August was similar to July reading wise, with six books completed, just one more than last month. This time they were all crime novels. All were very good and five were by old favourites of mine. First up was Snapshot, the second novel by Scottish writer Craig Robertson. This is the follow-up to Random, in that it is set in Glasgow and also features multiple killings. DS Rachel Narey is the main character to continue from Random, though in a slighter lesser role. This time the main character is maverick police photographer Tony Winters who takes a macabre delight in photoing dead bodies as close after their death as possible. There are plenty of bodies for Tony to photograph as it looks like a serial killer is on the loose. Very unusual take on the traditional police crime novel with the photographer as the key character. Lots of red herrings and a big surprise in store for readers.
The Blackhouse is the first novel by another Scottish writer, Peter May, and my first encounter with his work. The Blackhouse is a very good first novel and is set on the isle of Lewis in the Western Isles. There a man is found murdered in a very brutal way, and it looks like a copycat of a recent murder in Edinburgh. To follow up this possible connection, detective Fin MacLeod is sent up from Edinburgh to help with the investigation. Fin is originally from Lewis and the dead man was a well known school bully and not very nice person. But who killed him and why and what is the connection with Edinburgh. A fascinating novel which takes us back in time to Fin’s years growing up in Lewis and his relationship with his best friend and a young girl. This part of the story is told by Fin himself, while the current mystery is told in the third person. I am now on the lookout for the second in what has become the Lewis trilogy.
Thin Air is the sixth of English author Ann Cleeves’ novels set in the Shetland islands. It looked like the series would end with the fourth novel, Blue Lightning and the sad and sudden murder of Jimmy Perez’ new love, Fran. This left Jimmy, the local detective a broken man. However, thankfully Ann Cleeves decided to continue the series with a fifth novel, Dead Water, which saw Jimmy begin to make very tentative steps to recovery. In Thin Air Jimmy is a bit further down the road to recovery and is once again reunited with the enigmatic Willow Reeves the young female detective from the Western Isles. They are based on Unst the most northerly of the islands to investigate the murder of Eleanor, a young English woman. She was on Unst with three friends to celebrate the wedding of another friend to a local lad. As with the others in the series this murder comes out of the blue and appears to be pretty meaningless. Who on Unst would want to murder an unknown English visitor? But dark secrets are there to be unravelled and Willow and Jimmy are just the pair to look beyond appearances and delve deep into the past. I hope there will be a seventh instalment not too long away.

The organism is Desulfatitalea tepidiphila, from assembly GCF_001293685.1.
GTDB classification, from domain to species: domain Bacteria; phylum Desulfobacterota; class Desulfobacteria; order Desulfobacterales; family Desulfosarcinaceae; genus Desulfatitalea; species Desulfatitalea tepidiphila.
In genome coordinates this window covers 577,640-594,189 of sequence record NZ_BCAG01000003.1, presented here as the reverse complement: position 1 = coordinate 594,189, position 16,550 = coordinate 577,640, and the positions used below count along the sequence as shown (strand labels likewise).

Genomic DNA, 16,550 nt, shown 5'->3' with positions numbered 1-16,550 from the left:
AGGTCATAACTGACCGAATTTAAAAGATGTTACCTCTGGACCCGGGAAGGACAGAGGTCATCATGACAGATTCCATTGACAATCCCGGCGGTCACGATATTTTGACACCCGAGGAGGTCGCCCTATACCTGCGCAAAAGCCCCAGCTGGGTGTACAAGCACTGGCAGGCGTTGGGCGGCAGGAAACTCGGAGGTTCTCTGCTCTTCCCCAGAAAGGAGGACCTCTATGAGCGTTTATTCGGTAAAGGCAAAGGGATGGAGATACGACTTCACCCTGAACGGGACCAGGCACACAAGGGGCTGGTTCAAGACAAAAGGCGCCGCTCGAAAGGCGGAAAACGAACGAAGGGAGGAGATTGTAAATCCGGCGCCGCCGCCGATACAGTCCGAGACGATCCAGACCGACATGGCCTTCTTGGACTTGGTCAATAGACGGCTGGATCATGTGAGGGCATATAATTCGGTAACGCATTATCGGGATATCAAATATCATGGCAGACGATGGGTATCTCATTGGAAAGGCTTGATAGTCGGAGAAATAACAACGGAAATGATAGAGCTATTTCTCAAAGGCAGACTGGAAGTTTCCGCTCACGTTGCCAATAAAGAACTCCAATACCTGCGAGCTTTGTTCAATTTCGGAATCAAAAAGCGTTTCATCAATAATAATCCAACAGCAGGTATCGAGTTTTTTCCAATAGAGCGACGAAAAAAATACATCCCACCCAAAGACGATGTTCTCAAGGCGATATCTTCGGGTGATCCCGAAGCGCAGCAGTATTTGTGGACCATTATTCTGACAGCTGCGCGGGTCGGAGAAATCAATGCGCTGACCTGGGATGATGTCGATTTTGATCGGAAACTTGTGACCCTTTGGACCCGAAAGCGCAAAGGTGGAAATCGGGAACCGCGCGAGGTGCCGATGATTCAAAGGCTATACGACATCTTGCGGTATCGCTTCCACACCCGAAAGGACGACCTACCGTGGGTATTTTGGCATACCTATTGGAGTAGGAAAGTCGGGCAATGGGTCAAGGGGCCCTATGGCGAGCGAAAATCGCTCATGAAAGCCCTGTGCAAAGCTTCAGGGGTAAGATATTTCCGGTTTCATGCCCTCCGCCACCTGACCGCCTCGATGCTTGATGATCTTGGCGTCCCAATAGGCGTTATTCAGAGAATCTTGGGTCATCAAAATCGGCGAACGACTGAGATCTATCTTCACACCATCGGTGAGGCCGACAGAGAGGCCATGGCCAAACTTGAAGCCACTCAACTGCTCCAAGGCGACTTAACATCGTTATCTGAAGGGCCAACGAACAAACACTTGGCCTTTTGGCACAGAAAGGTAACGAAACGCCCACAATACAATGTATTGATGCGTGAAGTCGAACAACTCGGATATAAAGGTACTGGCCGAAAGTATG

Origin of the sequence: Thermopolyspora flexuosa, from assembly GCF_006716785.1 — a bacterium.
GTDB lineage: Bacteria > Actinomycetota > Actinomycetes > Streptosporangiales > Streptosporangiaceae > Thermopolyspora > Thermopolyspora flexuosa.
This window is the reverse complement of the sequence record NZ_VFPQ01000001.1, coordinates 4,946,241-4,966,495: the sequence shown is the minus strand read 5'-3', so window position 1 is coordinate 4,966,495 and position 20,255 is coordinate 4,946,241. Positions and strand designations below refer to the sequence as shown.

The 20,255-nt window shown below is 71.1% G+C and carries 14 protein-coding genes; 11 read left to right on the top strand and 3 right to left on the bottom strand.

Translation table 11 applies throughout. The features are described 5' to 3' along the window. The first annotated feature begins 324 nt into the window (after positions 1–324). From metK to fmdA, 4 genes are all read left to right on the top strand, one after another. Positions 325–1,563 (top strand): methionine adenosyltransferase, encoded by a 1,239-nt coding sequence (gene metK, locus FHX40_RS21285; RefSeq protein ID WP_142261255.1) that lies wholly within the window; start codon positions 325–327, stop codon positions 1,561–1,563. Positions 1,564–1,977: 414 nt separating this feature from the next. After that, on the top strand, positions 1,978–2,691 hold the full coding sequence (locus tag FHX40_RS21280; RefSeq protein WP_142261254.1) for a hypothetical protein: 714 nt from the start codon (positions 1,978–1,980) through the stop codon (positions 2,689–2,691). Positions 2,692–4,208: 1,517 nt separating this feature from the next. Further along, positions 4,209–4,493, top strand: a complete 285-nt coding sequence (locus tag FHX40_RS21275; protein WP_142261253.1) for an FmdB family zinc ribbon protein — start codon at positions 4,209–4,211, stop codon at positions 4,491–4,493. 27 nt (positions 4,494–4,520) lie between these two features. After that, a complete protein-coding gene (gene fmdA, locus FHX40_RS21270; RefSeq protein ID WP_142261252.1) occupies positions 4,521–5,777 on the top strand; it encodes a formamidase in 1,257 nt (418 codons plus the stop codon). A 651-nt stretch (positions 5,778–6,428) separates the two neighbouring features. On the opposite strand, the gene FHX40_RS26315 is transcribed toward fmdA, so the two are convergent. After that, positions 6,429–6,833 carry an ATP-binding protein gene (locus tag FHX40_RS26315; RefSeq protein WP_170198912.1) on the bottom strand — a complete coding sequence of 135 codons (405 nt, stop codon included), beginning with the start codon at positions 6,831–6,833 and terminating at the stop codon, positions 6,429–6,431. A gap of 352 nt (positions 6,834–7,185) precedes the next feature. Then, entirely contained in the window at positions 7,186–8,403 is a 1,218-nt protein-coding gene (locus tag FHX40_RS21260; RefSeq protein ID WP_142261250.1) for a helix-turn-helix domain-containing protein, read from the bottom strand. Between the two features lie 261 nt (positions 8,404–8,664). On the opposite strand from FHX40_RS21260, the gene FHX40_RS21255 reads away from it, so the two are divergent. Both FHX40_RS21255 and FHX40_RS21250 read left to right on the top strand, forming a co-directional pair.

Unseen is the first novel by Swedish writer Mari Jungstedt. I have already read a good few of her novels, which are all set on the tourist island of Gotland, so I was quite familiar with the main characters in the series. It was good though to meet them for the first time and learn a bit more about their background and relationships. A bit similar in outline to Thin Air, Unseen also starts with the murder of young woman. Detective Anders Knutas is under extreme pressure to solve the case quickly so as not to upset the tourism businesses on which the island depends. However more women get murdered and it becomes impossible to keep the investigation low key. The media in Stockholm become interested and journalist Johan Berg is sent to the island for the first time. There becomes smitten by an attractive, though married local woman, a relationship which unexpectedly helps resolve the mystery. Very good series and I have still to catch up on a few.
The Ghost Field is the latest in the series of novels by English writer Elly Griffiths, to feature forensic archaeologist Ruth Galloway. All are set in Norfolk, where Ruth works at the local university. I have read the first two in the series and The Ghost Fields is the sixth, so this was a bit of a jump forward in time. Like all good crime novels this is a stand alone read, though it did help a bit to know something of the back history of the key characters. This time a WW2 plane is found in a field and even more remarkable it contains the body of the pilot. A real mystery, with much for Ruth and detective Nelson to get their teeth into.
Dead at Daybreak is the second novel by South African writer Deon Meyer. Unlike many other crime writers, Meyer’s novels do not all feature the same characters. So there is not the same benefit from reading them in sequence as with other series. Dead at Daybreak for example has ex cop, now PI, Zet van Heerden as the main character. Zet is a bit of a damaged person with a lot of history to come to terms with. He gets called in to find the missing will of Jan Smit, a brutally murdered antiques dealer. Smit’s partner needs this will in order to claim her rightful inheritance. But there is only one week left before the courts will rule against her, without the will. As soon has van Heerden gets into the case it emerges that there is a lot more behind Smit’s murder than at first appeared. For a start the dead man does not seem to have been Jan Smit. Van Heerden needs to dig deep into the past of both the dead man and of South Africa to solve this mystery. Dead at Daybreak is a very good novel which has a close similarity with The Blackhouse in that alternate chapters of the novel are also written in the first person as van Heerden tries to understand his own past. Good tense stuff.